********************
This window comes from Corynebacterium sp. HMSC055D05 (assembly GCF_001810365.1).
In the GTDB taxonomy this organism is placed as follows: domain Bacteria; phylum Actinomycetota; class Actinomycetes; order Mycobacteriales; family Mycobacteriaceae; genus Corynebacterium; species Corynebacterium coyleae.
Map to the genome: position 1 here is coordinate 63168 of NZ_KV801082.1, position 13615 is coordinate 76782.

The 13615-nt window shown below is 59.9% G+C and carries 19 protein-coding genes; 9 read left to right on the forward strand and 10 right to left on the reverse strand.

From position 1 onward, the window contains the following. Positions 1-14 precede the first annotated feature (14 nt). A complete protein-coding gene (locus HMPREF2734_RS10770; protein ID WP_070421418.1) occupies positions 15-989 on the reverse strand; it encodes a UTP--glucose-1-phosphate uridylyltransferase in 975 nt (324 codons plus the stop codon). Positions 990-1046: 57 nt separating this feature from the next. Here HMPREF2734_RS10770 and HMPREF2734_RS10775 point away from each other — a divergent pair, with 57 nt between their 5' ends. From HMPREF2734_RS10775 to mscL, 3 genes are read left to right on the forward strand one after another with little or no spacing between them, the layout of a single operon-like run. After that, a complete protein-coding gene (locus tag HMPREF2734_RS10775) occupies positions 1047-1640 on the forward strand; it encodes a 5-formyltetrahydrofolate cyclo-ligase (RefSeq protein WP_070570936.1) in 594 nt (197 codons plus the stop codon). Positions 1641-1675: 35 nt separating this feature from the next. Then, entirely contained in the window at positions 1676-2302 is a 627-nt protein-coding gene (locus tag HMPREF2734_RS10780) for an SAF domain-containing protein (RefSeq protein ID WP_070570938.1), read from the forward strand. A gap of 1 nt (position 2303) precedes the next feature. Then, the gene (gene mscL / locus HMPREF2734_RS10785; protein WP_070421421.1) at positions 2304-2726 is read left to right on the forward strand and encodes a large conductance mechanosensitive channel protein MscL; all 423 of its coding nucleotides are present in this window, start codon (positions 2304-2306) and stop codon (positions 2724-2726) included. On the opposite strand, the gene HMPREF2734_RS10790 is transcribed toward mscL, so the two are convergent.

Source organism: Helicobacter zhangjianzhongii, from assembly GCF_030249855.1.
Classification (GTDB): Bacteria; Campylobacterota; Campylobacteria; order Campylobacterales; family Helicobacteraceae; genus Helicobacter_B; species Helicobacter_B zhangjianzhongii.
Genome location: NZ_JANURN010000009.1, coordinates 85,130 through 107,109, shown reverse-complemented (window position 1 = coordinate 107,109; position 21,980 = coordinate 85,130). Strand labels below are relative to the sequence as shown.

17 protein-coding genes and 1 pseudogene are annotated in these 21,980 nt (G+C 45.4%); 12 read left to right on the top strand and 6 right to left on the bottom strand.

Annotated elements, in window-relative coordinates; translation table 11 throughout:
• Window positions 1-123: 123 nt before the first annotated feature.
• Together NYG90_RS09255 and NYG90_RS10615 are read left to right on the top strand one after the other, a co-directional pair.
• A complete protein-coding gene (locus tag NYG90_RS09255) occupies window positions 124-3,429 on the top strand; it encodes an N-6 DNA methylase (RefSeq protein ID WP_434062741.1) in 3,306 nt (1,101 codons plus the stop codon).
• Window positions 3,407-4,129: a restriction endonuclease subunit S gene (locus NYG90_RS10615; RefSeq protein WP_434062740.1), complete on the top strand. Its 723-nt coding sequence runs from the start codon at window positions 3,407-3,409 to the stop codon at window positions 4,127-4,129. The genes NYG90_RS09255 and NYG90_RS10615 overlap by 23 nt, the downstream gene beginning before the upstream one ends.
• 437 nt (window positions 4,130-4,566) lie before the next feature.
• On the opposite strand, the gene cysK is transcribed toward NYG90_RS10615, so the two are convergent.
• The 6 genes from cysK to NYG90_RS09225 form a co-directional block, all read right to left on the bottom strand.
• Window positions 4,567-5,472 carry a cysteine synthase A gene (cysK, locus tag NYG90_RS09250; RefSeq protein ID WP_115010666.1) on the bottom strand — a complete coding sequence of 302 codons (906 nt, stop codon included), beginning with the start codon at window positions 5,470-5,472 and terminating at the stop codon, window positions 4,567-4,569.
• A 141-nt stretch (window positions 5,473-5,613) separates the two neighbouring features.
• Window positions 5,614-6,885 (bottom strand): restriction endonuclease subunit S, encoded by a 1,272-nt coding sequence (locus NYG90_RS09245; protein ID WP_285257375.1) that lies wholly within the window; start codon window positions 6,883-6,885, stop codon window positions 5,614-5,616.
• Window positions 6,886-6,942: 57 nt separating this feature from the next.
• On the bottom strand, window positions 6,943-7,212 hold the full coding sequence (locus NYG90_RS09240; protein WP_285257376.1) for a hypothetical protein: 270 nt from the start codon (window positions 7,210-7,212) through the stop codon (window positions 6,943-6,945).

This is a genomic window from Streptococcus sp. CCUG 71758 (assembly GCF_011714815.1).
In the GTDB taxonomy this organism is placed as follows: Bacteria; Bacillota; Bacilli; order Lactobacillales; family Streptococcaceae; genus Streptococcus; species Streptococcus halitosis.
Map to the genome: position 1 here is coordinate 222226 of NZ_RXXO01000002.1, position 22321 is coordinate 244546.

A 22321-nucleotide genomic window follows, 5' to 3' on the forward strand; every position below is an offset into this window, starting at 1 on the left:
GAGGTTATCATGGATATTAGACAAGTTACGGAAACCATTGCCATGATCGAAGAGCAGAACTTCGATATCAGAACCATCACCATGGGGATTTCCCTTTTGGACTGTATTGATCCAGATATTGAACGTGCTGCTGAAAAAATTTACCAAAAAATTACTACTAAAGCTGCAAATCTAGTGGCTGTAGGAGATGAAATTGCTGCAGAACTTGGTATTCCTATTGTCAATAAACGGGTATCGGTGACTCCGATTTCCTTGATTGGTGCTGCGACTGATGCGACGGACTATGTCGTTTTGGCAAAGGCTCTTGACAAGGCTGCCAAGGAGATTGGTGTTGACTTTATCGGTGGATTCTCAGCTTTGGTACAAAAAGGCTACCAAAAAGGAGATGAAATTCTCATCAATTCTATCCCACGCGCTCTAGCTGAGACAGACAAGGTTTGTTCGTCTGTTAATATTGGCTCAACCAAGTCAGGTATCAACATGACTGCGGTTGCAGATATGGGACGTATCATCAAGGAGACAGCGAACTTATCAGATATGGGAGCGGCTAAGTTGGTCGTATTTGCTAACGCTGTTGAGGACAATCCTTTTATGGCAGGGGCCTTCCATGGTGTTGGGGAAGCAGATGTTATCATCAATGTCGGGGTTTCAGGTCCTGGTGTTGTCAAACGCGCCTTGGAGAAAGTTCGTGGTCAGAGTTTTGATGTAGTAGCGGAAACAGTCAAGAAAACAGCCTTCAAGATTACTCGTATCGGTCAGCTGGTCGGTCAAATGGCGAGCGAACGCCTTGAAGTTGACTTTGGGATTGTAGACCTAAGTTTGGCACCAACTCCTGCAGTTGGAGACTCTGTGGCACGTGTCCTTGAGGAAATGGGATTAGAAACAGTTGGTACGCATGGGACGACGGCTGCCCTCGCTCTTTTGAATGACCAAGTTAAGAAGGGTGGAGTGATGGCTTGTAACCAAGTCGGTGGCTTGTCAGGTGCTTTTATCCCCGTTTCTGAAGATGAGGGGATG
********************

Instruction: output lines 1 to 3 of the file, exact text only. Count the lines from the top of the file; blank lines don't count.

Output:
This window comes from Corynebacterium sp. HMSC055D05 (assembly GCF_001810365.1).
In the GTDB taxonomy this organism is placed as follows: domain Bacteria; phylum Actinomycetota; class Actinomycetes; order Mycobacteriales; family Mycobacteriaceae; genus Corynebacterium; species Corynebacterium coyleae.
Map to the genome: position 1 here is coordinate 63168 of NZ_KV801082.1, position 13615 is coordinate 76782.